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Holiday Draws Frugal Travelers to the District

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By Emma L. Carew
Washington Post Staff Writer
Saturday, July 4, 2009

The $4-a-gallon reign of terror from last summer may be history, but travelers remain cost-conscious this holiday weekend.

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Jack and Denise Curley, of Munson, Pa., drove down for the weekend with their kids, Foxx, 9, and Logan, 12, who had never seen Washington before.

The family doesn't usually travel over the Fourth of July, Denise said, but Jack had reward points for a free hotel stay from his work trips.

"We don't want to spend a lot," Denise said. The family chose Washington because they could go to museums such as the Smithsonian for free, she said.

Area businesses are hoping to capitalize on tourists such as the Curleys amid the recession.

Destination DC, a private, nonprofit alliance of area businesses, launched an advertising campaign with local visitors in mind, pushing the District and surrounding areas as a budget-friendly vacation spot.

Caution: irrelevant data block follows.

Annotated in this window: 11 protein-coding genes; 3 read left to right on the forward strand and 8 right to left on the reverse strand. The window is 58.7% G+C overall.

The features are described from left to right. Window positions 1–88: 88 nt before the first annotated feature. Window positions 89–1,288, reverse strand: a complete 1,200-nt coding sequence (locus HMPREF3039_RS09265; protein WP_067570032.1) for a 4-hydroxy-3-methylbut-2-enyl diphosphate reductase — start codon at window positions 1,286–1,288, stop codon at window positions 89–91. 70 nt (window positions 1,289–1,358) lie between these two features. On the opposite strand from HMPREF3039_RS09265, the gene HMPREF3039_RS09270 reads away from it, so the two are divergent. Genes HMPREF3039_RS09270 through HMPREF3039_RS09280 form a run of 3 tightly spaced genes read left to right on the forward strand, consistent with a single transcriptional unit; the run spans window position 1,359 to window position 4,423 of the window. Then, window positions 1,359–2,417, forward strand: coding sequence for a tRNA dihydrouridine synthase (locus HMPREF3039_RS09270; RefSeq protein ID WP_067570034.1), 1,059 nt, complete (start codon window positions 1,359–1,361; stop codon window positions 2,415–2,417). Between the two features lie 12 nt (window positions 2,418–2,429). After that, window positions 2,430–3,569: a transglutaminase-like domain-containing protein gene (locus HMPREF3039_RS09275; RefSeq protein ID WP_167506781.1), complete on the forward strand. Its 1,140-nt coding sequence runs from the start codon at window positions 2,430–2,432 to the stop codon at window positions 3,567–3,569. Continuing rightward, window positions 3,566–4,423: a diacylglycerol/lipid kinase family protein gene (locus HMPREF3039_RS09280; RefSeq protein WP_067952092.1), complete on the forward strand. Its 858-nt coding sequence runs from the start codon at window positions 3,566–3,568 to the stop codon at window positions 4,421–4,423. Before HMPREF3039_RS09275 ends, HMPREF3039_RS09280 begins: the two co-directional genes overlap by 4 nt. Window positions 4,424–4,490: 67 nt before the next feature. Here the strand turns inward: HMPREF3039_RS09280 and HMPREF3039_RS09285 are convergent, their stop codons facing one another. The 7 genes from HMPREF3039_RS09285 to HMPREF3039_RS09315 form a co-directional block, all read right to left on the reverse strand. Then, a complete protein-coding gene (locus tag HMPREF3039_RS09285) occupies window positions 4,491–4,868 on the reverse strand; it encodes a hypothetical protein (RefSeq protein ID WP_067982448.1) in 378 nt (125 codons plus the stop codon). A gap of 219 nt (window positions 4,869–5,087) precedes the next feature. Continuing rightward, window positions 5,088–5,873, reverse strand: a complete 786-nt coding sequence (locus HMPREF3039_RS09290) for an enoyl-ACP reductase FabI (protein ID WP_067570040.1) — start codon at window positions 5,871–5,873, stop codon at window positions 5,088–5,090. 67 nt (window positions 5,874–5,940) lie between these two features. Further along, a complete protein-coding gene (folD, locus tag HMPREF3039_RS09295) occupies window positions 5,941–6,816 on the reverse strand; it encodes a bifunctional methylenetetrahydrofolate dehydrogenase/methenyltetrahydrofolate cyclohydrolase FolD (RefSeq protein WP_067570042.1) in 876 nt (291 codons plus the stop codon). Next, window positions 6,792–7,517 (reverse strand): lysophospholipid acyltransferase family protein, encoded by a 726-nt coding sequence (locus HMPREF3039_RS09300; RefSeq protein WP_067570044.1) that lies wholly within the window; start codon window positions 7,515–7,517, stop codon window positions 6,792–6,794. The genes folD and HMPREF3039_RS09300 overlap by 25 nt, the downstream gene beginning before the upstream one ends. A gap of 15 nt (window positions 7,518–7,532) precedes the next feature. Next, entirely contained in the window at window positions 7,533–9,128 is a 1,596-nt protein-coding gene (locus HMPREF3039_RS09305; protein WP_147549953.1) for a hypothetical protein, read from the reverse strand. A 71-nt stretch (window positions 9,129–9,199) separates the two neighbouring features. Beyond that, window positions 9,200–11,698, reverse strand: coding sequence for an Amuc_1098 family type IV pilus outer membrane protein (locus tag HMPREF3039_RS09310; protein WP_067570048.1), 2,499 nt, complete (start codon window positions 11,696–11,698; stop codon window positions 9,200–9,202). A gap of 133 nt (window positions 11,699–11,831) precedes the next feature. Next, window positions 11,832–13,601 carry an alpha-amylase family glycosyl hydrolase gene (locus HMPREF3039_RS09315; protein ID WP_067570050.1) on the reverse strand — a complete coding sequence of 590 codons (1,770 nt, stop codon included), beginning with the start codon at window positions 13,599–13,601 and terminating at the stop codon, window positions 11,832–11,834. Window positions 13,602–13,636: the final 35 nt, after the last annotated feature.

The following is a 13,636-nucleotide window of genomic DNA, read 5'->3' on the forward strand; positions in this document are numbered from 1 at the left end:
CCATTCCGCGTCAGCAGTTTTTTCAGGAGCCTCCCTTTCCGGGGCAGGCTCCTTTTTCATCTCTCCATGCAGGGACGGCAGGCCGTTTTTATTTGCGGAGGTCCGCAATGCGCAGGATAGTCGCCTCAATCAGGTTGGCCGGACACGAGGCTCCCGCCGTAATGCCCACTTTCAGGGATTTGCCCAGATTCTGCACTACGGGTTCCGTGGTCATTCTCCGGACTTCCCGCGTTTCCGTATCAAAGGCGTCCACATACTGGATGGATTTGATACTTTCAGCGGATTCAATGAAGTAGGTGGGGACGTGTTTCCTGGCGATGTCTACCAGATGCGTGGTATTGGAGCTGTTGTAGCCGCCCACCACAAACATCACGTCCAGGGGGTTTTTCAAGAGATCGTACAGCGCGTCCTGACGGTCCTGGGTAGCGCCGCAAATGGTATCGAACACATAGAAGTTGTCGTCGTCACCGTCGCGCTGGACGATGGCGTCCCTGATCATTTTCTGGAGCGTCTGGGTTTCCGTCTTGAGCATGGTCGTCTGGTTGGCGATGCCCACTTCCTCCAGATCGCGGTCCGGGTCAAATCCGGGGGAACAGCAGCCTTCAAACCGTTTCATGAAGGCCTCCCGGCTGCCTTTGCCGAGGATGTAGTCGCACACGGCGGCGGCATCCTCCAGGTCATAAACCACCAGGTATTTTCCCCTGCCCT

Occupancy at area hotels through April was down slightly from last year, according to Rebecca Pawlowski, director of communications for Destination DC. And despite last summer's concerns about gas prices and the economy, attendance at "the attractions were fairly flat year over year," she said.

Washington nevertheless remains a popular Fourth of July spot, Pawlowski said. "Certainly there's a lot of symbolism, a lot of patriotism," she said.

Mark Shouger, rooms division director at the Madison Hotel, said the Northwest D.C. inn was just about full, partially because of a promotion to attract "local drive-in traffic," which included the promise of valet parking with a room.

"We couldn't be any busier," Shouger said.

Hotels faced tough times in the first quarter of the year, according to data reported by the Bureau of Economic Analysis. Of the six spending areas the BEA tracks in the tourism industry, traveler accommodations posted the highest quarterly decline, at 18.6 percent. At the same time, accommodation rates decreased 15.1 percent, an attempt to generate demand.

The most recent numbers posted by STR, a hotel benchmarking firm, show that Washington was one of the only markets to report an increase in occupancy for the week ending June 27.


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